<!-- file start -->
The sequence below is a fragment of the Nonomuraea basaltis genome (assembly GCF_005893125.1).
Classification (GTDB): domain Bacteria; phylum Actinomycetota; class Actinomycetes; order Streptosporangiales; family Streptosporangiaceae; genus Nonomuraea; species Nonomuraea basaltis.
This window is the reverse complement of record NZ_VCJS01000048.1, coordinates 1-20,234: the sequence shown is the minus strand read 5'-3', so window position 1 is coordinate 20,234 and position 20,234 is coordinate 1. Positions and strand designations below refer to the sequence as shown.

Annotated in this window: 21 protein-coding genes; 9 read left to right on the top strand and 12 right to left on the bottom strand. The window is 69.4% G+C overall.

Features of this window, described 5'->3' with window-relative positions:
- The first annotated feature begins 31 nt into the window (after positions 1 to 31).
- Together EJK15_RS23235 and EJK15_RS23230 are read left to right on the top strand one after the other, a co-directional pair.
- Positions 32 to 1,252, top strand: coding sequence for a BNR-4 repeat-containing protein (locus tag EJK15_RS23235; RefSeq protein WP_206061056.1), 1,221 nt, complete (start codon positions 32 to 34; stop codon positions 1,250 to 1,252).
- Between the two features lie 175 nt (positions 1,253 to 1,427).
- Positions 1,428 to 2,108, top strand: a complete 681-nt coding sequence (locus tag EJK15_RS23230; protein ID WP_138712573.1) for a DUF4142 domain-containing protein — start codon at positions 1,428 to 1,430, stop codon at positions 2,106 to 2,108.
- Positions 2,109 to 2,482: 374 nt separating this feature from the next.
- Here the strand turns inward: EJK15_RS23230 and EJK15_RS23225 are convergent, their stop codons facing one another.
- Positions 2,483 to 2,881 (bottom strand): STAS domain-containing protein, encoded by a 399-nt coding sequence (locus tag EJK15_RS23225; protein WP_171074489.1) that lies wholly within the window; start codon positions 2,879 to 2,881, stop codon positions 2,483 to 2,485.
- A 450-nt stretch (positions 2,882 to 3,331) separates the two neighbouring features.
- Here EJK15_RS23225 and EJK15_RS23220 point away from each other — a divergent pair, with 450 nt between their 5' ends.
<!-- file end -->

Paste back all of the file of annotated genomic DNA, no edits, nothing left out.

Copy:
The sequence below is a fragment of the Nonomuraea basaltis genome (assembly GCF_005893125.1).
Classification (GTDB): domain Bacteria; phylum Actinomycetota; class Actinomycetes; order Streptosporangiales; family Streptosporangiaceae; genus Nonomuraea; species Nonomuraea basaltis.
This window is the reverse complement of record NZ_VCJS01000048.1, coordinates 1-20,234: the sequence shown is the minus strand read 5'-3', so window position 1 is coordinate 20,234 and position 20,234 is coordinate 1. Positions and strand designations below refer to the sequence as shown.

Annotated in this window: 21 protein-coding genes; 9 read left to right on the top strand and 12 right to left on the bottom strand. The window is 69.4% G+C overall.

Features of this window, described 5'->3' with window-relative positions:
- The first annotated feature begins 31 nt into the window (after positions 1 to 31).
- Together EJK15_RS23235 and EJK15_RS23230 are read left to right on the top strand one after the other, a co-directional pair.
- Positions 32 to 1,252, top strand: coding sequence for a BNR-4 repeat-containing protein (locus tag EJK15_RS23235; RefSeq protein WP_206061056.1), 1,221 nt, complete (start codon positions 32 to 34; stop codon positions 1,250 to 1,252).
- Between the two features lie 175 nt (positions 1,253 to 1,427).
- Positions 1,428 to 2,108, top strand: a complete 681-nt coding sequence (locus tag EJK15_RS23230; protein ID WP_138712573.1) for a DUF4142 domain-containing protein — start codon at positions 1,428 to 1,430, stop codon at positions 2,106 to 2,108.
- Positions 2,109 to 2,482: 374 nt separating this feature from the next.
- Here the strand turns inward: EJK15_RS23230 and EJK15_RS23225 are convergent, their stop codons facing one another.
- Positions 2,483 to 2,881 (bottom strand): STAS domain-containing protein, encoded by a 399-nt coding sequence (locus tag EJK15_RS23225; protein WP_171074489.1) that lies wholly within the window; start codon positions 2,879 to 2,881, stop codon positions 2,483 to 2,485.
- A 450-nt stretch (positions 2,882 to 3,331) separates the two neighbouring features.
- Here EJK15_RS23225 and EJK15_RS23220 point away from each other — a divergent pair, with 450 nt between their 5' ends.